Medicinal Plants of the World
Ben-Erik van Wyk and Michael Wink. 2004. Timber Press. 480pp, hardcover.
Interest is increasing by researchers and users in using plants medicinally, both for traditional uses and as potential new sources of drugs and treatments. This textbook for researchers, doctors, students, and serious practitioners of herbal medicines describes more than 320 more commonly used plants in detail, of all climates from tropical to desert, all plant types from trees to cacti, and from the common to the very unusual genera. These descriptions are accompanied by very clear photos of plants and parts used. A quick guide and table covers many more plants, over 900 total. Although written more user-friendly than a pharmacology text, the academic writing style includes many chemical and medicinal terms (well-defined in the glossary). These reflect the backgrounds of the authors respectively in botany (South Africa) and pharmaceutical biology (Germany) at universities. Casual users of such herbal medicines should use caution with this text, as potential toxicities and side effects may not be mentioned.
As an example of the potential problems for unknowing readers, the poisonous properties of mistletoe (berries) and climbing nightshade (particularly unripe berries) are not mentioned. As examples of the writing style, under mistletoe pharmacological effects, the authors state, "The value of oral use (hypotensive effects) have yet to be convincingly demonstrated." For the common perennial periwinkle, "Extracts showed hypotensive, spasmolytic, hypoglycaemic, immune-stimulant, cytotoxic, and analgesic properties." For the common viola, "The triterpenes, flavonoids and methylsalicylates exhibit anti-inflammatory and secretolytic effects."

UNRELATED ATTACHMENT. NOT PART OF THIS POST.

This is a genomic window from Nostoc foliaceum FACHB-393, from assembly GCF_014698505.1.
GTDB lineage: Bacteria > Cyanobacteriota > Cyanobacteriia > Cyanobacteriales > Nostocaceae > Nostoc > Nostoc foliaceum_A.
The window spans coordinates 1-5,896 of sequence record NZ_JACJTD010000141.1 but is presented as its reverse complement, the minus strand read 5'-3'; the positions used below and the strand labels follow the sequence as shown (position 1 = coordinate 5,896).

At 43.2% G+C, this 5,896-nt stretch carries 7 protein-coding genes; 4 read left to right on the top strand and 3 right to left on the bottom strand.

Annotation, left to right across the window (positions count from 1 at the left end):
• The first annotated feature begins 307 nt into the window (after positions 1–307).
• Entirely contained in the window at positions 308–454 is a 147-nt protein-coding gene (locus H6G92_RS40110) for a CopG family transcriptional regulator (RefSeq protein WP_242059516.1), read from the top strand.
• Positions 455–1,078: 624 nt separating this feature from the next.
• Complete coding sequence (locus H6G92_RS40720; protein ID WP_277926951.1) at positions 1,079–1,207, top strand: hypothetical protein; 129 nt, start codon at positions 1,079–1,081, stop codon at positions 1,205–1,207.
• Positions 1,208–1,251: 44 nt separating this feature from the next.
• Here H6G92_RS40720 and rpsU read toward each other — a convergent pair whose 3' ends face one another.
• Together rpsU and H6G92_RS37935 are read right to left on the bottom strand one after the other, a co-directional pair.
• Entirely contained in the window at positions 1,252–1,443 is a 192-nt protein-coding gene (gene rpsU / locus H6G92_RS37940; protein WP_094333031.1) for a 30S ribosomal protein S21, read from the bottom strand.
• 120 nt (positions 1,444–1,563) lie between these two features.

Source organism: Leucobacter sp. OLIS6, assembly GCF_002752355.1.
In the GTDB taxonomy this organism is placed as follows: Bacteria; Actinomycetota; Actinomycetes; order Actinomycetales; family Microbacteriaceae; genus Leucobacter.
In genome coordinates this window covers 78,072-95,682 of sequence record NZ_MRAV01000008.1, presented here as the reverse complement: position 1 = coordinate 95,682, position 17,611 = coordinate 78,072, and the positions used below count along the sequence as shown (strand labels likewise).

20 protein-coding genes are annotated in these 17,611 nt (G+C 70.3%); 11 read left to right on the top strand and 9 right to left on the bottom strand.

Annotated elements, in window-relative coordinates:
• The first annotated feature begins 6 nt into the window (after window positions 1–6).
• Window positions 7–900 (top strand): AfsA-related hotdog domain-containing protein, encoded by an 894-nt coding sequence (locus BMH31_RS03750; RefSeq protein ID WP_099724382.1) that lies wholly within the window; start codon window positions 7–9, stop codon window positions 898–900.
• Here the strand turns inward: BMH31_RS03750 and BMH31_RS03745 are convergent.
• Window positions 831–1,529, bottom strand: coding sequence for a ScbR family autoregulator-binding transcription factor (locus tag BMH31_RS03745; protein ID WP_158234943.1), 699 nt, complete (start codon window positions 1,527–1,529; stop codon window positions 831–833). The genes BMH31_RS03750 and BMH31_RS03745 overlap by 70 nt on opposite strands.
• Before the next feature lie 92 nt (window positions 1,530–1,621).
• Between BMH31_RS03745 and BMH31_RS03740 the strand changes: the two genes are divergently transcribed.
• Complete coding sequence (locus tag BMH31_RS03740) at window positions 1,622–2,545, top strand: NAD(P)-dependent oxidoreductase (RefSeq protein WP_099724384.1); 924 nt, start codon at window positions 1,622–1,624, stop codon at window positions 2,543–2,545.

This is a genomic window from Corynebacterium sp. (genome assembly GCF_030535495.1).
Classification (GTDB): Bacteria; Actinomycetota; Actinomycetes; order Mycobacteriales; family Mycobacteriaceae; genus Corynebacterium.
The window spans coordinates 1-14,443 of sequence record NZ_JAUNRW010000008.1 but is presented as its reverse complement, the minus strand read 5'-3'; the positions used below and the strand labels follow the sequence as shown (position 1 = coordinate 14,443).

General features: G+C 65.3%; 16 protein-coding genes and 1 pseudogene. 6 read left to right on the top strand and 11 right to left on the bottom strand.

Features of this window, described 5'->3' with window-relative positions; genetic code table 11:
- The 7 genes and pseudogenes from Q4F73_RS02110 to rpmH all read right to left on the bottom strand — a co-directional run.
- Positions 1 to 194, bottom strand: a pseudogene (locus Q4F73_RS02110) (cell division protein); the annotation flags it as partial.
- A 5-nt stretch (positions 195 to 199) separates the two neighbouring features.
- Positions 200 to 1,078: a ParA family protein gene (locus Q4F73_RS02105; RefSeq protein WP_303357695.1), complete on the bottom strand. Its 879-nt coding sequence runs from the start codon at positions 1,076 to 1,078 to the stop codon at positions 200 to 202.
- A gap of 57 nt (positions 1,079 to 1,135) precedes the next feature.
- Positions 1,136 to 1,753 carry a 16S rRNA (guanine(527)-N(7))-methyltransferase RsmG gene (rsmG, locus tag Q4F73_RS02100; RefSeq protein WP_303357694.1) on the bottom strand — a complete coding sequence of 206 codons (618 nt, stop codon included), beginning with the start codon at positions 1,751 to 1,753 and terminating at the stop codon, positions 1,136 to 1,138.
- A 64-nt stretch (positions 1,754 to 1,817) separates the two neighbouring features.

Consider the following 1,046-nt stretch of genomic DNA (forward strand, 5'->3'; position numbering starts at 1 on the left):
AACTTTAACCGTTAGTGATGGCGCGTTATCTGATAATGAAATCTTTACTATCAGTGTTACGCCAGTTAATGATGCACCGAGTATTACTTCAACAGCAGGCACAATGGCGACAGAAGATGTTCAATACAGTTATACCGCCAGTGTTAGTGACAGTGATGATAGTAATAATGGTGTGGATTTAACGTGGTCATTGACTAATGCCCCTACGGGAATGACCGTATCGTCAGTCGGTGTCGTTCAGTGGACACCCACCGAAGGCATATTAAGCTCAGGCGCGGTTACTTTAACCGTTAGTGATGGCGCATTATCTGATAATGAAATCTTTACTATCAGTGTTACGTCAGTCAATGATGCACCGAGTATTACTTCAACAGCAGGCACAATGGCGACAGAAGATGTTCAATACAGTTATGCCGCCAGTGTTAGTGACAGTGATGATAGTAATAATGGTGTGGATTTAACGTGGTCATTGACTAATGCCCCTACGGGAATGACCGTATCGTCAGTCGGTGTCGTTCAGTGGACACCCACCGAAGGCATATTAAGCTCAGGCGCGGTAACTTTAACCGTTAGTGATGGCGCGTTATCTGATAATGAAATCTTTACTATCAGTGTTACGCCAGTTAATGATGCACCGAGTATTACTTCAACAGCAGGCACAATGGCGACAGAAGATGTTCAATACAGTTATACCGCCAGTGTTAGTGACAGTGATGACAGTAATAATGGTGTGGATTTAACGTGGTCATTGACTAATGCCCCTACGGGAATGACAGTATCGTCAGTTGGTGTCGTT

The most interesting part of this reference for me are the uses for common plants one never hears about or may be aware of. For instance the viola just mentioned has dried aboveground parts used for skin conditions. Grape seeds are used as a commercial source of antioxidants to help the body resist diseases. Raw corn pollen has been used to stimulate appetite, a corn pollen extract used for urological disorders, and the corn silks used as a diuretic. Even the invasive kudzu weed of the south has been cultivated in China and used since ancient times for many maladies from colds and flu to angina chest pain. Current interest has been in their traditional use of kudzu root for alcohol abuse however, a clinical trial failed to show any benefits.
Each page covering one of the 320 specific plants has a description, origin, parts used, therapeutic category, uses and properties, preparation and dosage, active ingredients pharmacological effects, notes, and status. Common names are also given for the plants in other languages such as French, German, Italian, and sometimes others such as Chinese. As mentioned, there is a very complete glossary for all the scientific terms, even a chapter showing chemical structures of compounds. The index as well is quite complete. The extensive table at the end, of the 900 plants, using some abbreviations listed at the beginning, has 6 columns with names (scientific and common), origin, plant parts used, active principles, medicinal system (basically continents practiced), and main uses. The beginning of the book has short overviews of these topics.
|Where am I? Perry's Perennial Pages | Publications | Book of the Month|